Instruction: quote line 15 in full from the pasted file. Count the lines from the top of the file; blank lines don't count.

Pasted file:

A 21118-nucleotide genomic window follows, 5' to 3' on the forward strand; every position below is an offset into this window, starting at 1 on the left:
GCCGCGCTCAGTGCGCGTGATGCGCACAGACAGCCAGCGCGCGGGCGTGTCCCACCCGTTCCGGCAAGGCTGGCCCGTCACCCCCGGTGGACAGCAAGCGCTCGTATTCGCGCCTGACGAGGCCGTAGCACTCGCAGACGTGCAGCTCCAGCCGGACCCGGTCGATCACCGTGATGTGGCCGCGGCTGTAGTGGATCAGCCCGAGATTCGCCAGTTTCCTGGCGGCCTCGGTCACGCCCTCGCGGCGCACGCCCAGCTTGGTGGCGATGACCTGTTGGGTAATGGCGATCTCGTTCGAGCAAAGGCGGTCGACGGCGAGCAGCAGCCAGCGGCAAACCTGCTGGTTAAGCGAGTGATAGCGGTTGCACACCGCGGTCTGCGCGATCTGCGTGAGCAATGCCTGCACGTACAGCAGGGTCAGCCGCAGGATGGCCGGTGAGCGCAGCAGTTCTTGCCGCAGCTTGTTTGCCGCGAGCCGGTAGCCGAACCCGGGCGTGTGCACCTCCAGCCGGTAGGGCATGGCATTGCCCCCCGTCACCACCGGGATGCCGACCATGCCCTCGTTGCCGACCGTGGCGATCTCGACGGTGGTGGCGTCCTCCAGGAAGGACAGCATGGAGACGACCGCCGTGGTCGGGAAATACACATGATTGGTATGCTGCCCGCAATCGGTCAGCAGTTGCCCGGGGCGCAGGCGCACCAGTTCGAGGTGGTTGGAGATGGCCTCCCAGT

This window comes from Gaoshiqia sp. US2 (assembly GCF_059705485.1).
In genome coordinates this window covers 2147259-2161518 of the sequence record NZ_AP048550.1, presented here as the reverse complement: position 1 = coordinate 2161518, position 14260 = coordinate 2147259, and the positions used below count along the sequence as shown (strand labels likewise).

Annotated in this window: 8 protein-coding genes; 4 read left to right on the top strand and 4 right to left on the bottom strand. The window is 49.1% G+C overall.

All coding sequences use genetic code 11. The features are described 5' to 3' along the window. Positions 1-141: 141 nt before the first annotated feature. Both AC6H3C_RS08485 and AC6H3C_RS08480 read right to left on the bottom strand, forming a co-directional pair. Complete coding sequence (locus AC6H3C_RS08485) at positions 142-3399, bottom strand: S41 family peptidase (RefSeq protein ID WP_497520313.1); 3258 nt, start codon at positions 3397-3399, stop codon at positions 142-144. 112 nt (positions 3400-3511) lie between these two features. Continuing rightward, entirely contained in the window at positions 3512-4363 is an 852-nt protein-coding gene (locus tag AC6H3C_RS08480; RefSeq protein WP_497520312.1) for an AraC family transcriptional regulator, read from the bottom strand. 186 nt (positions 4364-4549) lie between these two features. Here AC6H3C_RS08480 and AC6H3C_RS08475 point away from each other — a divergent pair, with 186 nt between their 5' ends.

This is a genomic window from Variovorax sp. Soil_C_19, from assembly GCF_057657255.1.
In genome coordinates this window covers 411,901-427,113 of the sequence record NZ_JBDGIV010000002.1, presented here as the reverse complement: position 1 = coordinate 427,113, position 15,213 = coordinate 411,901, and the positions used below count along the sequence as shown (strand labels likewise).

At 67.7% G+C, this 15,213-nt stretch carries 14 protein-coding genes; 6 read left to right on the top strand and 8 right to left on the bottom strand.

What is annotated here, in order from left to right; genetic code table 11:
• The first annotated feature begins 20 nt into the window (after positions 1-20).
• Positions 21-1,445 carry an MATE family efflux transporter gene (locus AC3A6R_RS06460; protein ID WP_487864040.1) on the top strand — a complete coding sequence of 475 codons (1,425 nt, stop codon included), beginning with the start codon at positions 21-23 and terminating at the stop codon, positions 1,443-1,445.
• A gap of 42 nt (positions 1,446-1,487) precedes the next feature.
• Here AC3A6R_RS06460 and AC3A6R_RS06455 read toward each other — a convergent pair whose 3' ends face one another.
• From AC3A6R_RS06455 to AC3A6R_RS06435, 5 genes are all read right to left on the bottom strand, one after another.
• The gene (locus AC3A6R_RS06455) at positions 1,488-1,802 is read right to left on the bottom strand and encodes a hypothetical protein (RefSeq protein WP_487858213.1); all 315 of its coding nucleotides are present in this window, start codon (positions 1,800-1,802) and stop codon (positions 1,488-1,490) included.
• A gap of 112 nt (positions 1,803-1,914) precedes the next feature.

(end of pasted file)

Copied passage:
• From AC3A6R_RS06455 to AC3A6R_RS06435, 5 genes are all read right to left on the bottom strand, one after another.